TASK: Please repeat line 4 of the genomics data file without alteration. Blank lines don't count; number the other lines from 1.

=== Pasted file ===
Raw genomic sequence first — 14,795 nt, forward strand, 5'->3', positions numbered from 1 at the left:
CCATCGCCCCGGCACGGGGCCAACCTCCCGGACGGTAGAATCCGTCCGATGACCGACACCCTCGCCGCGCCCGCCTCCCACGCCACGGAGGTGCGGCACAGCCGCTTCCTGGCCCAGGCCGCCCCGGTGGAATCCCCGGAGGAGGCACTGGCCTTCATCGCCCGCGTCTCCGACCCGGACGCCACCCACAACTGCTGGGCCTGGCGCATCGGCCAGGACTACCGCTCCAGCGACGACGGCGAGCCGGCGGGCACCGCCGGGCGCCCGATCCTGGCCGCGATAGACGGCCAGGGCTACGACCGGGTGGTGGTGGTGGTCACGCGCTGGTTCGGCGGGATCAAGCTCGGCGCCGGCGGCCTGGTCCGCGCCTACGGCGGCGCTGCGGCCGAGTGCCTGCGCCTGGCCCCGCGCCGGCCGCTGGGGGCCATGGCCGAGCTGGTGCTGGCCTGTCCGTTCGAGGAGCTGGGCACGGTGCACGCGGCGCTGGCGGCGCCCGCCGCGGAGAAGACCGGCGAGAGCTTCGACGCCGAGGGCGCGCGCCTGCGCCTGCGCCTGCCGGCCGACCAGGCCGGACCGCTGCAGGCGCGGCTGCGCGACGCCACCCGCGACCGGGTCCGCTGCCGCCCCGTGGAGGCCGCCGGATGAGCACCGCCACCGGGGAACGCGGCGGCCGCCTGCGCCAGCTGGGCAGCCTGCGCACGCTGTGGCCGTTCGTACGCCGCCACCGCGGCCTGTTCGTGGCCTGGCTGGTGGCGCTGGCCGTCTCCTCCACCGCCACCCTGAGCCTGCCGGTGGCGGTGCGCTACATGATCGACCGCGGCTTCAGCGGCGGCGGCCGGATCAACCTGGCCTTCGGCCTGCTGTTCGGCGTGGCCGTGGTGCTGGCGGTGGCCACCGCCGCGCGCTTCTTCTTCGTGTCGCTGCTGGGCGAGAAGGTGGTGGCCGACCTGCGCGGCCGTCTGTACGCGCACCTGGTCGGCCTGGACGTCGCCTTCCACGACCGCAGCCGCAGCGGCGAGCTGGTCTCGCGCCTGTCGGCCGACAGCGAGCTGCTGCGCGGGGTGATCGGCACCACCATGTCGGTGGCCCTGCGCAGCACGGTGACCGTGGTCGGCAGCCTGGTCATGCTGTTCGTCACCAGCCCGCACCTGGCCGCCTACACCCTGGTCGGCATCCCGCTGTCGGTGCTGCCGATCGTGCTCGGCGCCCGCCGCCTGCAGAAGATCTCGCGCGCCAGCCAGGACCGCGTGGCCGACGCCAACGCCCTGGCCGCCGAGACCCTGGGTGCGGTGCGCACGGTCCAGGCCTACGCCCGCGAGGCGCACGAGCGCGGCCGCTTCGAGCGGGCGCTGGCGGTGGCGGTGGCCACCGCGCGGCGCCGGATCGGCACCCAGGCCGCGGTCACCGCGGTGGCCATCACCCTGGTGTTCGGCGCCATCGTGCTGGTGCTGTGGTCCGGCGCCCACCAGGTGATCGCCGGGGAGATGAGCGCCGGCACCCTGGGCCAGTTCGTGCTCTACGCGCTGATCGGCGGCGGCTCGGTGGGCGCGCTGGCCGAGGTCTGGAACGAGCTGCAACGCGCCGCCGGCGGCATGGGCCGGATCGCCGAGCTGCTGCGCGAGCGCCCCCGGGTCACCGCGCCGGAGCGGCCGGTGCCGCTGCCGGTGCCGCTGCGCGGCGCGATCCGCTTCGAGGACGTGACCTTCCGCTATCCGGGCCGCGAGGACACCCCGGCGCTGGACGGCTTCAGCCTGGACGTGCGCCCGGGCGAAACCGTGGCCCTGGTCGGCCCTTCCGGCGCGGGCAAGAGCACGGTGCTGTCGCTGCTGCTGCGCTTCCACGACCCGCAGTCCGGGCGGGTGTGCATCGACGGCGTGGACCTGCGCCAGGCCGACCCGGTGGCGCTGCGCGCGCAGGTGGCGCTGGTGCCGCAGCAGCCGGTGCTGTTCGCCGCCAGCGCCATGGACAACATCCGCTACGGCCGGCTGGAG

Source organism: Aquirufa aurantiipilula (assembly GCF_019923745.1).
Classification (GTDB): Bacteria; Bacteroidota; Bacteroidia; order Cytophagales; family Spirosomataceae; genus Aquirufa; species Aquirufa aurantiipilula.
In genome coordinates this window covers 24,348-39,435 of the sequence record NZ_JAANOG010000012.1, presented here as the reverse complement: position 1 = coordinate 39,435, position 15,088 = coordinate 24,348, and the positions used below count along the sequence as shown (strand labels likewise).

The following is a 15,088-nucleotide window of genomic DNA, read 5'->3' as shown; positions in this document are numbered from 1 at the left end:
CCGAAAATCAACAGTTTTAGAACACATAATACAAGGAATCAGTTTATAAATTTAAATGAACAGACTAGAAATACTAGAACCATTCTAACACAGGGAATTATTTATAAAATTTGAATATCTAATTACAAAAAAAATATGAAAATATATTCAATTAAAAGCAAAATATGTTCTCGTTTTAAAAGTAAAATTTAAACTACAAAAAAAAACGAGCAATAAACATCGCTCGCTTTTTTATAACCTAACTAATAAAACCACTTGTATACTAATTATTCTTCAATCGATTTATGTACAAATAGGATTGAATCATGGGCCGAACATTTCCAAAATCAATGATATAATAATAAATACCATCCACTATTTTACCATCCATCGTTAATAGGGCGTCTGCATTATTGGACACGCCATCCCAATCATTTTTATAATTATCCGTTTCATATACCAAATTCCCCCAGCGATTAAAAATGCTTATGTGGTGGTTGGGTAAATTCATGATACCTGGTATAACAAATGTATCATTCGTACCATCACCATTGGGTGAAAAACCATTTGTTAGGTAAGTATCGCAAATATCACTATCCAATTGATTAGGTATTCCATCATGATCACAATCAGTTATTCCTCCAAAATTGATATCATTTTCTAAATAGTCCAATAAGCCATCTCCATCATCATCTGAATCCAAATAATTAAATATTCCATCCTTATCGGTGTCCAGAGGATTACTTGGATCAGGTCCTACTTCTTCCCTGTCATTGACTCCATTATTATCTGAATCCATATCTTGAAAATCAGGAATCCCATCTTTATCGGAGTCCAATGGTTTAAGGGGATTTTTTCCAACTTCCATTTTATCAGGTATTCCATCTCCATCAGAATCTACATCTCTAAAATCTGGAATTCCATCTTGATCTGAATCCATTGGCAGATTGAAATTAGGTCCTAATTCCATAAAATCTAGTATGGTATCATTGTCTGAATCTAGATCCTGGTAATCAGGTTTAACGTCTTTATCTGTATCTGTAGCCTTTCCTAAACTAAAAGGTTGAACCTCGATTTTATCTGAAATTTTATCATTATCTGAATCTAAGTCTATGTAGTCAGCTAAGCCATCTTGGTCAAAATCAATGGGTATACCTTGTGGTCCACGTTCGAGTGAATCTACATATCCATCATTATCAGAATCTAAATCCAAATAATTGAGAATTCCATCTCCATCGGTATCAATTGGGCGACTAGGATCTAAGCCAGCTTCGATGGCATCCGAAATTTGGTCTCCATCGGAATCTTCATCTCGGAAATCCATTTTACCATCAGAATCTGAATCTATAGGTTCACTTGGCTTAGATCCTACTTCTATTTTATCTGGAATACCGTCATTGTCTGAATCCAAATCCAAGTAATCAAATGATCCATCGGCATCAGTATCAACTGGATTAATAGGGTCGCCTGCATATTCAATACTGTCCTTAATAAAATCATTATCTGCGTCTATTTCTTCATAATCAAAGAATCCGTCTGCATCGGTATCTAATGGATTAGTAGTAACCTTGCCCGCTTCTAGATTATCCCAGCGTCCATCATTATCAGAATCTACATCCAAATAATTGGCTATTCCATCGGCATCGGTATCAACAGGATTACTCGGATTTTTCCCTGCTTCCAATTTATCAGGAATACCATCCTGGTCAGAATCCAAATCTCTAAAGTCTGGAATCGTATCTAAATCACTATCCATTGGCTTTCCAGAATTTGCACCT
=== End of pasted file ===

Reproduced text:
Classification (GTDB): Bacteria; Bacteroidota; Bacteroidia; order Cytophagales; family Spirosomataceae; genus Aquirufa; species Aquirufa aurantiipilula.